Saturday, March 10, 2007

Jack Daniels and TexMex

I think this pretty much defines friendship right there.

We each picked up one of these glasses from a Mexican restaurant after the show.

Sunday, March 04, 2007

In the words of Ben Affleck...

I'm always described as 'cocksure' or 'with a swagger,' and that bears no resemblance to who I feel like inside. I feel plagued by insecurity.
- Ben Affleck

I don't doubt Mr. Affleck's sincerity. At the same time, it's pretty undeniable that Ben Affleck is great at being an asshole, in just about any historical period.

mid-90s with Mallrats,
70s with Dazed and Confused, and
the 1590s with Shakespeare in Love.

Other quotes by Ben Affleck are available here, but if you're at all curious about quotes by other actors (though, why would you be), check out's page on quotes by american actors. There is actually some really great content there with actors' thoughts on their work, life and craft.

Does Print Advertising Count for Anything?

Maybe. But for the up and coming indie rocker, or young New York theater company, probably not for much. Or at the very least, not for what it's monetarily worth.

In Merlin Mann's interview with John Vanderslice, an independent musician, John explained how one of the goals for his band's next album is to release it without any print advertising at all. This is partly on account of John being a hip-and-with-it creative person, but also because print advertising, relative to the internet, gives an inferior return on investment. And when your resources are limited, splurging tons of dollars on getting that newspaper ad just does not seem to make as much sense as doing a hot viral marketing ad on youtube, or even just putting up a myspace page.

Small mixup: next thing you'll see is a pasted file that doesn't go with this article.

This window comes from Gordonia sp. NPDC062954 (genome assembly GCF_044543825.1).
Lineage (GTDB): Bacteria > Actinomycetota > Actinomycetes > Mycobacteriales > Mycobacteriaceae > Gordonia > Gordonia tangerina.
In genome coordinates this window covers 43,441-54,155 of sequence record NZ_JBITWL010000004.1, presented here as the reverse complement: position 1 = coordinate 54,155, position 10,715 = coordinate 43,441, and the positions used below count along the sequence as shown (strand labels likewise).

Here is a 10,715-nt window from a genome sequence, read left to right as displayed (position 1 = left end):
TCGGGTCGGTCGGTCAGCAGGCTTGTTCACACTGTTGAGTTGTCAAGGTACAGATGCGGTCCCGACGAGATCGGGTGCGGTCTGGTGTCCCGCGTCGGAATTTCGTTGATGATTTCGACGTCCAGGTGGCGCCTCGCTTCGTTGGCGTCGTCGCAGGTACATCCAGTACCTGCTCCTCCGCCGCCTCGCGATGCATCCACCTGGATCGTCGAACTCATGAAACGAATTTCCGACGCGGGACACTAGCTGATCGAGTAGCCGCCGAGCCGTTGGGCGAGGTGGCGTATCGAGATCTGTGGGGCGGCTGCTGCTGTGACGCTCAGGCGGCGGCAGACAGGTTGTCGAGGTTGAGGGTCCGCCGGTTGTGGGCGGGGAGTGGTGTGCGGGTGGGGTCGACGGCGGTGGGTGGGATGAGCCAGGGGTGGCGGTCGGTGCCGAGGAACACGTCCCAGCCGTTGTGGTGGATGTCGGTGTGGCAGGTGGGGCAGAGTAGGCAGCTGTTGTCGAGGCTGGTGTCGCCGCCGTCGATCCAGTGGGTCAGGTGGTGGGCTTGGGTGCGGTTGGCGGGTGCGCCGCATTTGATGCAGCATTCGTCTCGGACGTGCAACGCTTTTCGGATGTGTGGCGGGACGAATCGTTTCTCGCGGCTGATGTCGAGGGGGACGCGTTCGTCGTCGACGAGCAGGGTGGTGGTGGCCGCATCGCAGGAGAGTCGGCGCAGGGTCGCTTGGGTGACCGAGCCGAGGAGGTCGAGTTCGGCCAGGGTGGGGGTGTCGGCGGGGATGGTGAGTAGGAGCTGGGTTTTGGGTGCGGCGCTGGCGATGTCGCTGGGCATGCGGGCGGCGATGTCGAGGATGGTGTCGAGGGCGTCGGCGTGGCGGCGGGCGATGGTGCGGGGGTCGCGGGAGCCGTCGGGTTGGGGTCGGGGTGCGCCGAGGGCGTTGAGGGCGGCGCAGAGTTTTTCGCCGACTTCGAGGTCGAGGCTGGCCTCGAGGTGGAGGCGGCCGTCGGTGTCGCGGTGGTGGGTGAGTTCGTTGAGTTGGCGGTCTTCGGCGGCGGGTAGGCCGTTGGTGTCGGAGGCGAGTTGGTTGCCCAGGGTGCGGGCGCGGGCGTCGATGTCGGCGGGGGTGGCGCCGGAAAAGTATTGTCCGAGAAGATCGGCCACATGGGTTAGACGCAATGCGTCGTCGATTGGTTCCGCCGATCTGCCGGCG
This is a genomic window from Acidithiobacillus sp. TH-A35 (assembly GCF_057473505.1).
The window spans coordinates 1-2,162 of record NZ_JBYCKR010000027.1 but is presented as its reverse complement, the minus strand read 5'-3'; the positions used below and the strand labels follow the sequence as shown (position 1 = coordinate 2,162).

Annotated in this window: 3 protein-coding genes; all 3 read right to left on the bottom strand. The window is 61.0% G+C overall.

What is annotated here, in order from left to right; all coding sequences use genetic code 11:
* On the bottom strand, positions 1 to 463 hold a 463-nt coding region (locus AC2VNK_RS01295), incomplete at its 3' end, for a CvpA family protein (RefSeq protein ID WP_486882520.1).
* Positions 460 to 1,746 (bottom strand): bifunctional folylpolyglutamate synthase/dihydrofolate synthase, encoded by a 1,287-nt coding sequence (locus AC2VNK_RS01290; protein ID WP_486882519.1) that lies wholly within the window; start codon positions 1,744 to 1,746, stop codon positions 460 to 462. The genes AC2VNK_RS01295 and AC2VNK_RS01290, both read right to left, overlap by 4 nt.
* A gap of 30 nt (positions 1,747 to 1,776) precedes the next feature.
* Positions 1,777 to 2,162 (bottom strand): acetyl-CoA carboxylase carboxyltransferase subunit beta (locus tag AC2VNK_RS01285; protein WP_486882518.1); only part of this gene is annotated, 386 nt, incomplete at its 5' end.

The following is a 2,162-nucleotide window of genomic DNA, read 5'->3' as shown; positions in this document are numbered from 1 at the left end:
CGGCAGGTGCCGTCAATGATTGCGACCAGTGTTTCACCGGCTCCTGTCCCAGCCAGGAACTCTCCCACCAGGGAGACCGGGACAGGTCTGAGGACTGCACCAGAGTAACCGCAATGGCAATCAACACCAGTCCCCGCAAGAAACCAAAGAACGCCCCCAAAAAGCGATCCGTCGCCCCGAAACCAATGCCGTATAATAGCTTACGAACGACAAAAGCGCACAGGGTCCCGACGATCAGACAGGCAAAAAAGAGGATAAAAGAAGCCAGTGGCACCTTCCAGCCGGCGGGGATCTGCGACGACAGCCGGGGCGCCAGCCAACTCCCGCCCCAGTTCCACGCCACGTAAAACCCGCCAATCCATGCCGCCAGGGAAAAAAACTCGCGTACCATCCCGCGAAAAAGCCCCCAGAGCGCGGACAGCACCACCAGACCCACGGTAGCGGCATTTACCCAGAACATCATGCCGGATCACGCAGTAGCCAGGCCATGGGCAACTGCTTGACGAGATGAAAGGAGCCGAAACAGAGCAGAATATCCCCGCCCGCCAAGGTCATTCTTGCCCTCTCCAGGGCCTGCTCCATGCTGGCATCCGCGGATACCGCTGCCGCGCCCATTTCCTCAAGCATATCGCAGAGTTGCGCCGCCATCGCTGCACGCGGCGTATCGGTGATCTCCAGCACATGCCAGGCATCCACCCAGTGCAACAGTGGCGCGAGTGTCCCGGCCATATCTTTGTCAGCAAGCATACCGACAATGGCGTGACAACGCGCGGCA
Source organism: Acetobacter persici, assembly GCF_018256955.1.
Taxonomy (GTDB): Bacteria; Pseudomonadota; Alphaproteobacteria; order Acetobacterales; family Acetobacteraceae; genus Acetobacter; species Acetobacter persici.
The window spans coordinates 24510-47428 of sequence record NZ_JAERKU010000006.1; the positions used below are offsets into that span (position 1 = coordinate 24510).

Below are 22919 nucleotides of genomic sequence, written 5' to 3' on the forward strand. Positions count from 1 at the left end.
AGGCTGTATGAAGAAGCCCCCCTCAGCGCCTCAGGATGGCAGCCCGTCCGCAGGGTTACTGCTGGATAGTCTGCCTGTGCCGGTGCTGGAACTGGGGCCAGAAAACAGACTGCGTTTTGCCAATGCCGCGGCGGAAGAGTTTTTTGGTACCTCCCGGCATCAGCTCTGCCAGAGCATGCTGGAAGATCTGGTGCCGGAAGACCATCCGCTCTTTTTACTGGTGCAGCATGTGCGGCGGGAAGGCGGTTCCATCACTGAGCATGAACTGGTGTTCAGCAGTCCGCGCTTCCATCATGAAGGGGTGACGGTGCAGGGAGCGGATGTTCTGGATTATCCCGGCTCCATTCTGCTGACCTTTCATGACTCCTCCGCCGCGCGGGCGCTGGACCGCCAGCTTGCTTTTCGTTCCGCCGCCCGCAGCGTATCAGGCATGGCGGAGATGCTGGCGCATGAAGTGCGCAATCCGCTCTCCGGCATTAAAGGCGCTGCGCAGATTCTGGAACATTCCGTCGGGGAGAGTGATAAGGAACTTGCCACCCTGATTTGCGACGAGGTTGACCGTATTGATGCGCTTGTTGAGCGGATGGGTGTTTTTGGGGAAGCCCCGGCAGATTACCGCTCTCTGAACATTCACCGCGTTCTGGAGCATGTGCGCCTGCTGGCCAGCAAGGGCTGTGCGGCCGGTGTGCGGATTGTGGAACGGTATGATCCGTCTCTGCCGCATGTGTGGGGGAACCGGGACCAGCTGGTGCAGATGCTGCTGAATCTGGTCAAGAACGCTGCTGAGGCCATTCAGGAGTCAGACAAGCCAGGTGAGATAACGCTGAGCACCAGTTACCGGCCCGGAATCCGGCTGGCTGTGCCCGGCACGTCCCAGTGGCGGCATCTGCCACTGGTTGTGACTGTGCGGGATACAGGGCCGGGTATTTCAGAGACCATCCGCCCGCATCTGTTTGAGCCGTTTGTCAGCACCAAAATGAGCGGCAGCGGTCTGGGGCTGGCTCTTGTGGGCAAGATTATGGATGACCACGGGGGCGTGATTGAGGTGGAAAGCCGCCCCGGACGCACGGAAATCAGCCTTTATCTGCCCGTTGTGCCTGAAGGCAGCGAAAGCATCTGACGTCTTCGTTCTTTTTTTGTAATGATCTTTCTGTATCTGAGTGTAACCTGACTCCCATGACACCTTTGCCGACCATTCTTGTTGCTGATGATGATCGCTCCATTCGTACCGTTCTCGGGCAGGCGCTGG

The evolution of print marketing's relevance is very visible in the theater world. A short time ago, theater companies would print postcards w/ artwork and details of an upcoming show, and then mail them out to a list of subscribers to the companies' mailing lists. More recently, such postcards have made their best use as "lobby cards"-- filling in shelf space at rehearsal and performance places throughout the city. The actual postcard elements are minimized, and the majority of the space is taken up with show information, rather than leaving room for an addressee's address. The older model of sending targeted postcards seems less relevant for the young company with little money to spend. The "lobbycard" itself becomes nearly an anachronism in itself-- just a colorful piece of card you can hand to friends when they ask when your show is.